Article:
Tuesday, 6 March 2012

Traditional Methods Work for Lib Dems

Last week's Town Council by-election resulted in a resounding victory for the Liberal Democrat candidate, Richard Effeny.  Congratulations to Richard and the ever-efficient Lib Dem election machine.  

Unfortunately Richard was the only candidate I could not contact when I had the idea of inviting the candidates to introduce themselves on this blog.  In fact when I contacted the Lib Dem constituency office, I was told that they did not have contact details for their own candidate and I would have to go through the leader, Cllr Keith House.

Keith declined the invitation, stating that the Lib Dems would rely on "traditional methods" of campaigning.  It is hard to criticise that decision, given the result of the by-election.  I do hope, though, that in future Hedge End elections the Lib Dems and other candidates will consider participating in online campaigning alongside the traditional methods of loads of paper leaflets and knocking on people's doors during The One Show.

I'd like to thank Paul Redding, Ray Turner and Michale O'Donoghue for taking the time to respond and take part.  There was a time when election candidates were willing to submit themselves to hustings where they met their prospective voters face to face and answered their questions in person.  Online question and answer sessions are a modernisation of that tradition.

There is at least one e-lector out there who appreciated the effort.  Perhaps we have started something.

(Photo credit: Hedge End Town Council)


  1. That's no candidate.
    It's just puppet.
    I can see the strings from here.

  2. Yes Keith, the Lib Dems won the seat convincingly.

    But lets not forget that only one in six of the electorate voted for the Lib Dems. The other five didn't.

    Less than 25% of the electorate bothered to vote in this election.

    There's clearly a problem with turnout.

    Perhaps the traditional methods and campaign practices are also a turn-off for many voters, contributing to the low turn-out.

    I know that if I was knocked-up whilst watching something interesting on the TV, I'd be inclined to say "stuff the lot of them" and not vote at all...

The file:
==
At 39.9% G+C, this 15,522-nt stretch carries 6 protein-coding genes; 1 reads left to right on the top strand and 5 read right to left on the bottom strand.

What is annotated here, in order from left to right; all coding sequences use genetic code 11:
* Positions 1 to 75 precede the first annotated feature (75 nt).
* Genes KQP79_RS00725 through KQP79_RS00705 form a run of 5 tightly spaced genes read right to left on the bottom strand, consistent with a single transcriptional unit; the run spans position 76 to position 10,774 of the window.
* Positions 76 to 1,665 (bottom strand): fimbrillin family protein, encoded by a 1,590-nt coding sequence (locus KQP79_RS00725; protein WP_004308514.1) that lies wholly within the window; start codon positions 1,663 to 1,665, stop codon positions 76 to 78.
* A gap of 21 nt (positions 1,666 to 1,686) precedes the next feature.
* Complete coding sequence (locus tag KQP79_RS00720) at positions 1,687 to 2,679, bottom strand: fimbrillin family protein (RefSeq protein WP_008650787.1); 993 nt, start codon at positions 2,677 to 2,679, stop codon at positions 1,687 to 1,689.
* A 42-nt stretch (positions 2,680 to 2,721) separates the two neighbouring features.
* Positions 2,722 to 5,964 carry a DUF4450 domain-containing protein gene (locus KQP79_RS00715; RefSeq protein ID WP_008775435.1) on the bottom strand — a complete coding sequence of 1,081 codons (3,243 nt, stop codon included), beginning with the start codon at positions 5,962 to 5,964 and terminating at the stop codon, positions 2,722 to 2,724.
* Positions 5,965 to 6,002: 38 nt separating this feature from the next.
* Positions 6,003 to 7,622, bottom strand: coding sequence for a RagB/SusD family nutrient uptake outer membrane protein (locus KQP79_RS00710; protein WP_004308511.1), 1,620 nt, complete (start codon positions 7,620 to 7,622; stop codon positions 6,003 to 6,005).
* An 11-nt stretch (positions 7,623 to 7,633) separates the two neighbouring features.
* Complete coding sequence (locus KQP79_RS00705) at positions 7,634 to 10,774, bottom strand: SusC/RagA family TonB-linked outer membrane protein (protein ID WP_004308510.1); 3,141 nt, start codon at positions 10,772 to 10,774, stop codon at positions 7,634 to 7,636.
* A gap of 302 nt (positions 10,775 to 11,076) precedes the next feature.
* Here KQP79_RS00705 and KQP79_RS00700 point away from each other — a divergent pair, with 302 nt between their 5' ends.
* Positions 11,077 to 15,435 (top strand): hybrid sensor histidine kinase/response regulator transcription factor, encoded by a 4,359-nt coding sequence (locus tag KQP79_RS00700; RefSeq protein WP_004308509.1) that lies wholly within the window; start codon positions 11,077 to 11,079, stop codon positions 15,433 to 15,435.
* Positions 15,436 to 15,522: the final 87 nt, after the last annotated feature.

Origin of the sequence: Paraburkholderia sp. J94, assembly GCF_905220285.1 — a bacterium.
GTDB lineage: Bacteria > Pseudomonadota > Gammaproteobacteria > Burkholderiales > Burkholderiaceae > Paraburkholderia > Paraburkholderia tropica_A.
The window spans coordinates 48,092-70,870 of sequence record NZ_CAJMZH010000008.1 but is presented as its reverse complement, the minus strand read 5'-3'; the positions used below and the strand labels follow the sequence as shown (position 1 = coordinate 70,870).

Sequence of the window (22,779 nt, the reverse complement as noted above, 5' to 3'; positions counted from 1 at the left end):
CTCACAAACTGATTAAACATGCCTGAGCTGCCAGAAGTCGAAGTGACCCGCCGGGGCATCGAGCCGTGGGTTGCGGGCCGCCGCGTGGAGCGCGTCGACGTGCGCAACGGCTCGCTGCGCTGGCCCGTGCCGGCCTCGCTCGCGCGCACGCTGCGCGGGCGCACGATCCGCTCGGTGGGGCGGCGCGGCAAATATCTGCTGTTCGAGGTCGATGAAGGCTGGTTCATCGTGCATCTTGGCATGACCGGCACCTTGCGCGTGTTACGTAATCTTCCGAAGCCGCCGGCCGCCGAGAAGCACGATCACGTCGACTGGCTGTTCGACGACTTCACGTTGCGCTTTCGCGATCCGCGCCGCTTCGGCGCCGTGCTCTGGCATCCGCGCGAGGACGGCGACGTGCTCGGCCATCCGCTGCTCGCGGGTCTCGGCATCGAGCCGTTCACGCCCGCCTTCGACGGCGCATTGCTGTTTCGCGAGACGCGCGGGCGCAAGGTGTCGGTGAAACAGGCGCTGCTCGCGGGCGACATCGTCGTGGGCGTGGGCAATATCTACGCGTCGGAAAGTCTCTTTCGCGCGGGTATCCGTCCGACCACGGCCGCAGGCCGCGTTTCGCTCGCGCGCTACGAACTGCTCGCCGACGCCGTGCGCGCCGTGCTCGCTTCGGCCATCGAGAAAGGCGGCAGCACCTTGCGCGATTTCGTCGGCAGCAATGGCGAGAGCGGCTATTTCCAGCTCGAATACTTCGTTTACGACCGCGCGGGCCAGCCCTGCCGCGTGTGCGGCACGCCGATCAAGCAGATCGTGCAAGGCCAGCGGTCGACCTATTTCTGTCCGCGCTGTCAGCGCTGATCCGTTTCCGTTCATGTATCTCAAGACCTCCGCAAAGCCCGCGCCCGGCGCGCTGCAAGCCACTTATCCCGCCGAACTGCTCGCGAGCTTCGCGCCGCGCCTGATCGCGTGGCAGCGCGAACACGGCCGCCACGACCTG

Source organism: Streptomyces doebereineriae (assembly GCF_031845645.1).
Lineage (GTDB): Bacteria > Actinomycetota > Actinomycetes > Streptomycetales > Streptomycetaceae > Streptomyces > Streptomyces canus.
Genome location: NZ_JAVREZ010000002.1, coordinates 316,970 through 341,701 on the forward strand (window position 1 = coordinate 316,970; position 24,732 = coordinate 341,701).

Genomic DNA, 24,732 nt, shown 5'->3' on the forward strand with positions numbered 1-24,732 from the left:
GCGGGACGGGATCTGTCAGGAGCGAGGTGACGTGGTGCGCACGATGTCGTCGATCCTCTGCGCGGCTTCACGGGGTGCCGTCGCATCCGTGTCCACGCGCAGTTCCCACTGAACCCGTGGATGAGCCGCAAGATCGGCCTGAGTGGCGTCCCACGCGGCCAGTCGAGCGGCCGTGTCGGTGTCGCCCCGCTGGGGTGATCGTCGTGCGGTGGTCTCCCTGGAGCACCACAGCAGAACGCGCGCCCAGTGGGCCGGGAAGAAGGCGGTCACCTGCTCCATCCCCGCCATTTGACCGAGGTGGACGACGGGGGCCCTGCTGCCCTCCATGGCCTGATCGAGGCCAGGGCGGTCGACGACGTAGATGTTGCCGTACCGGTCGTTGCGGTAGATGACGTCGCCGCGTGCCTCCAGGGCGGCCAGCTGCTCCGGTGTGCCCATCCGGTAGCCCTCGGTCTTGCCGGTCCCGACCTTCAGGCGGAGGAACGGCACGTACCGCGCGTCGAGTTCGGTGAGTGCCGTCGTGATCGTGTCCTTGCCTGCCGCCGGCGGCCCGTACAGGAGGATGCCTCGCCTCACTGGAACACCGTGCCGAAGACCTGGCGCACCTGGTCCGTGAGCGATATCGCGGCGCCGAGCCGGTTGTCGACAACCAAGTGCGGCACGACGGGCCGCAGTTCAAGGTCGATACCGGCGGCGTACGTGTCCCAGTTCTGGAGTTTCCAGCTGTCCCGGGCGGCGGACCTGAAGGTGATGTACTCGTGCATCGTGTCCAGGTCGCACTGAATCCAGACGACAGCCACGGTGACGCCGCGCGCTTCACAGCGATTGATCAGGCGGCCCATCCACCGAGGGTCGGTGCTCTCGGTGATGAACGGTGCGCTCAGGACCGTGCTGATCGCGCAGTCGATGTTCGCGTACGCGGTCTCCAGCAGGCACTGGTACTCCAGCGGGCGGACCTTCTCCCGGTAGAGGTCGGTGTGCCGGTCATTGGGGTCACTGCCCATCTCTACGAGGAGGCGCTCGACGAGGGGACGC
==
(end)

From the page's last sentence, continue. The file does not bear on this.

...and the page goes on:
1. Ahhh...hankering after the TV already eh?

  3. I say, bring back the hustings! (err not like the TV hustings we had at the General election). If candidates don't engage with the voters, if they're not allowed to knock on doors or speak at meetings, how can they represent voters? I'm assuming that candidates want to represent voters first and not their party bosses.

  4. It's a great shame that Keith couldn't see the value of a different approach to encouraging more people to vote, even though the result may support his decision this time. It's also a bit surprising given there are Lib Dems elsewhere in the country setting a much better example with tools like twitter, weblogs, etc.

    I do hope the other candidates don't give up on exploring new ways to campaign- I'm looking forward to the next election I can vote in more than usual.

  5. The falling turn-out is caused by the PERCEPTION that it makes no difference who you vote for. This political apathy has accelerated since 1973 when we became absorbed into a United States of Europe. Both Labour and Conservative still advocate our ignominious satellite status under the EU. Now roughly 75% of ALL law passed in England comes DIRECTLY from Brussels and is merely rubber stamped by our ELECTED government. We cannot change our real (UNELECTED) government (in Brussels). Its policies remain the same. Hence the perception that it makes no difference who you vote for. Nothing changes. Nothing ever can as long as we remain in the EU. Voter turn-out will continue to fall.